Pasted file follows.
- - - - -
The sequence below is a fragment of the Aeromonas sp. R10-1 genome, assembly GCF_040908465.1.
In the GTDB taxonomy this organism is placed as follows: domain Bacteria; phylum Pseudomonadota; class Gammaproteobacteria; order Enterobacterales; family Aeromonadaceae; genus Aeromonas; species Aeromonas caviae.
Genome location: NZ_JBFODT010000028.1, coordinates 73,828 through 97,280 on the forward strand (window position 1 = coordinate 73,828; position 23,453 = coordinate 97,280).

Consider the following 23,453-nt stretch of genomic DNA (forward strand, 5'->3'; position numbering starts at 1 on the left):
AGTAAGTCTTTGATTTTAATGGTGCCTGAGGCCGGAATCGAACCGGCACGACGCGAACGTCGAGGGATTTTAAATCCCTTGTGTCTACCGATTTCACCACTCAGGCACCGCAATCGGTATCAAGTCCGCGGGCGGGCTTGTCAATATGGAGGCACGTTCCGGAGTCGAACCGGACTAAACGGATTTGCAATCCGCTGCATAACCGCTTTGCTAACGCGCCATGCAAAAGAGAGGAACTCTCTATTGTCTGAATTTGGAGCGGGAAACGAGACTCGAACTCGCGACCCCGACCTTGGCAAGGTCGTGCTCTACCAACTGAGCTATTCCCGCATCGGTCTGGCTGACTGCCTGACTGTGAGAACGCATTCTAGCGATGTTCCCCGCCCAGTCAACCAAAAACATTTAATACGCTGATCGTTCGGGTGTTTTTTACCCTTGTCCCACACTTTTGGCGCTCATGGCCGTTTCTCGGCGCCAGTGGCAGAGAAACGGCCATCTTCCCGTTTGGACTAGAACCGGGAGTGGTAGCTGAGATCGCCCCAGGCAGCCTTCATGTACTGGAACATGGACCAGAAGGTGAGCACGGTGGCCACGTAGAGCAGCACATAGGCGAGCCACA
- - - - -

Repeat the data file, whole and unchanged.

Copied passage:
The sequence below is a fragment of the Aeromonas sp. R10-1 genome, assembly GCF_040908465.1.
In the GTDB taxonomy this organism is placed as follows: domain Bacteria; phylum Pseudomonadota; class Gammaproteobacteria; order Enterobacterales; family Aeromonadaceae; genus Aeromonas; species Aeromonas caviae.
Genome location: NZ_JBFODT010000028.1, coordinates 73,828 through 97,280 on the forward strand (window position 1 = coordinate 73,828; position 23,453 = coordinate 97,280).

Consider the following 23,453-nt stretch of genomic DNA (forward strand, 5'->3'; position numbering starts at 1 on the left):
AGTAAGTCTTTGATTTTAATGGTGCCTGAGGCCGGAATCGAACCGGCACGACGCGAACGTCGAGGGATTTTAAATCCCTTGTGTCTACCGATTTCACCACTCAGGCACCGCAATCGGTATCAAGTCCGCGGGCGGGCTTGTCAATATGGAGGCACGTTCCGGAGTCGAACCGGACTAAACGGATTTGCAATCCGCTGCATAACCGCTTTGCTAACGCGCCATGCAAAAGAGAGGAACTCTCTATTGTCTGAATTTGGAGCGGGAAACGAGACTCGAACTCGCGACCCCGACCTTGGCAAGGTCGTGCTCTACCAACTGAGCTATTCCCGCATCGGTCTGGCTGACTGCCTGACTGTGAGAACGCATTCTAGCGATGTTCCCCGCCCAGTCAACCAAAAACATTTAATACGCTGATCGTTCGGGTGTTTTTTACCCTTGTCCCACACTTTTGGCGCTCATGGCCGTTTCTCGGCGCCAGTGGCAGAGAAACGGCCATCTTCCCGTTTGGACTAGAACCGGGAGTGGTAGCTGAGATCGCCCCAGGCAGCCTTCATGTACTGGAACATGGACCAGAAGGTGAGCACGGTGGCCACGTAGAGCAGCACATAGGCGAGCCACA